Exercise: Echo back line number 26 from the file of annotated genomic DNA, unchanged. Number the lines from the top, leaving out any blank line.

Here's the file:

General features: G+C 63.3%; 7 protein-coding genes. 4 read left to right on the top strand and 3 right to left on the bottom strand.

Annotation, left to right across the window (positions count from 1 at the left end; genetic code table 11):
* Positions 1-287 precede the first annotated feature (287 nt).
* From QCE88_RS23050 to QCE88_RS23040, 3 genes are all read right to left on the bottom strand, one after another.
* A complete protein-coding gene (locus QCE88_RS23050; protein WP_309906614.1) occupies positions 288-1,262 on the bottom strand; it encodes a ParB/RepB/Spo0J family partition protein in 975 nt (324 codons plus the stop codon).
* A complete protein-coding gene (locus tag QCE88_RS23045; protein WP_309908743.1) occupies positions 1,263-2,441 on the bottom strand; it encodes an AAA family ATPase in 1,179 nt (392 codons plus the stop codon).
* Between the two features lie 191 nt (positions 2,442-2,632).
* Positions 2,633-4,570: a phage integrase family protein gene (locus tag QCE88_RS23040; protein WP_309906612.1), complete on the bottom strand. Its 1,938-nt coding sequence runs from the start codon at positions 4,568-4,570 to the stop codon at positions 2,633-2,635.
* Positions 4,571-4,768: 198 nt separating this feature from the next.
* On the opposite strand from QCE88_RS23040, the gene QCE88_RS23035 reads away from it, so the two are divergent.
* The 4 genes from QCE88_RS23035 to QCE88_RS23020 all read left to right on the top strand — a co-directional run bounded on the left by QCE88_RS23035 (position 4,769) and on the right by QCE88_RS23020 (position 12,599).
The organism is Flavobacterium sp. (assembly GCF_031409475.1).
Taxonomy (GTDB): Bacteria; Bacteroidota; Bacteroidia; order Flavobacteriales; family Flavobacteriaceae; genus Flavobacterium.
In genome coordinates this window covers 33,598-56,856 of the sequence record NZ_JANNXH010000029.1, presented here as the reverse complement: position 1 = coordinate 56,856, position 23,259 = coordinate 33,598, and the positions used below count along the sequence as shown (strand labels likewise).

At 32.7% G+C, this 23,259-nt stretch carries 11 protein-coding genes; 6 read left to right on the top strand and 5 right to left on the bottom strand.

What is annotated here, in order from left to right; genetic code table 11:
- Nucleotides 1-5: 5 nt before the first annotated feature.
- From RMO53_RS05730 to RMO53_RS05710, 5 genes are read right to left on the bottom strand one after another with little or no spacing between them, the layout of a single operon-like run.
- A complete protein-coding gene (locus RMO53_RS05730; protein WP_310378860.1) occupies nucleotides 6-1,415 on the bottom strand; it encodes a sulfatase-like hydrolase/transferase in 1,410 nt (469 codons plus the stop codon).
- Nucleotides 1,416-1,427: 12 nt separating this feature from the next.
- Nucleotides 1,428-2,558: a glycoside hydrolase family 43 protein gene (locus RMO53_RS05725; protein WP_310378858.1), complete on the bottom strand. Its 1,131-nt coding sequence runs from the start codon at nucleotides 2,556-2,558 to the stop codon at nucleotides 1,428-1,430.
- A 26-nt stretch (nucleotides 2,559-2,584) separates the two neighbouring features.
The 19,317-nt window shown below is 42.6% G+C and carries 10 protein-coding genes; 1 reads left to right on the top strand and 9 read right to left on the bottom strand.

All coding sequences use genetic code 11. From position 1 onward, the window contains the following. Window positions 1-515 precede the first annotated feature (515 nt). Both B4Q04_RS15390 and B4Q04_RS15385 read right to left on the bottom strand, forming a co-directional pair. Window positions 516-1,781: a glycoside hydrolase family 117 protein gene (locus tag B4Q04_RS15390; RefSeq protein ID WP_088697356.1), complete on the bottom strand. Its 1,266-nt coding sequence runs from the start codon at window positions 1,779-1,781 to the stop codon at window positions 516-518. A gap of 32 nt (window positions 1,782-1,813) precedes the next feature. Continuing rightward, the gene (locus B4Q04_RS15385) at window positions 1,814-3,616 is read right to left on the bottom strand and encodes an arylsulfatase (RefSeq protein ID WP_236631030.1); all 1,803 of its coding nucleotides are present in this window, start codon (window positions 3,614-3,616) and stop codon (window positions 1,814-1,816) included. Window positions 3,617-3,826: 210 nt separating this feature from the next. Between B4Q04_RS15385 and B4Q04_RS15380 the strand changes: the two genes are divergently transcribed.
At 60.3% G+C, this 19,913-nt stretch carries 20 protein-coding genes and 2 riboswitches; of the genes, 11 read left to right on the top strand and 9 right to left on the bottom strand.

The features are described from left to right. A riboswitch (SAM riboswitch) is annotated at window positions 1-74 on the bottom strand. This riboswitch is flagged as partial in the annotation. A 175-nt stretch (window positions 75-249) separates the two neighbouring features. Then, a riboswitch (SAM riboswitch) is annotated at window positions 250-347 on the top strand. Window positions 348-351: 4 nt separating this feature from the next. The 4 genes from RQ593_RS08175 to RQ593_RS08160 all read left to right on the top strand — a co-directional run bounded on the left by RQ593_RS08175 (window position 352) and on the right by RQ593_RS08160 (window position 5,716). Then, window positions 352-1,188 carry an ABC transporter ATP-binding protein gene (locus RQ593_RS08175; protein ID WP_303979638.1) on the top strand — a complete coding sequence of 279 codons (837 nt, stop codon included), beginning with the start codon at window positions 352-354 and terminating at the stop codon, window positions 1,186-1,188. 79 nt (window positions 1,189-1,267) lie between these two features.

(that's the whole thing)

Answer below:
The features are described from left to right. A riboswitch (SAM riboswitch) is annotated at window positions 1-74 on the bottom strand. This riboswitch is flagged as partial in the annotation. A 175-nt stretch (window positions 75-249) separates the two neighbouring features. Then, a riboswitch (SAM riboswitch) is annotated at window positions 250-347 on the top strand. Window positions 348-351: 4 nt separating this feature from the next. The 4 genes from RQ593_RS08175 to RQ593_RS08160 all read left to right on the top strand — a co-directional run bounded on the left by RQ593_RS08175 (window position 352) and on the right by RQ593_RS08160 (window position 5,716). Then, window positions 352-1,188 carry an ABC transporter ATP-binding protein gene (locus RQ593_RS08175; protein ID WP_303979638.1) on the top strand — a complete coding sequence of 279 codons (837 nt, stop codon included), beginning with the start codon at window positions 352-354 and terminating at the stop codon, window positions 1,186-1,188. 79 nt (window positions 1,189-1,267) lie between these two features.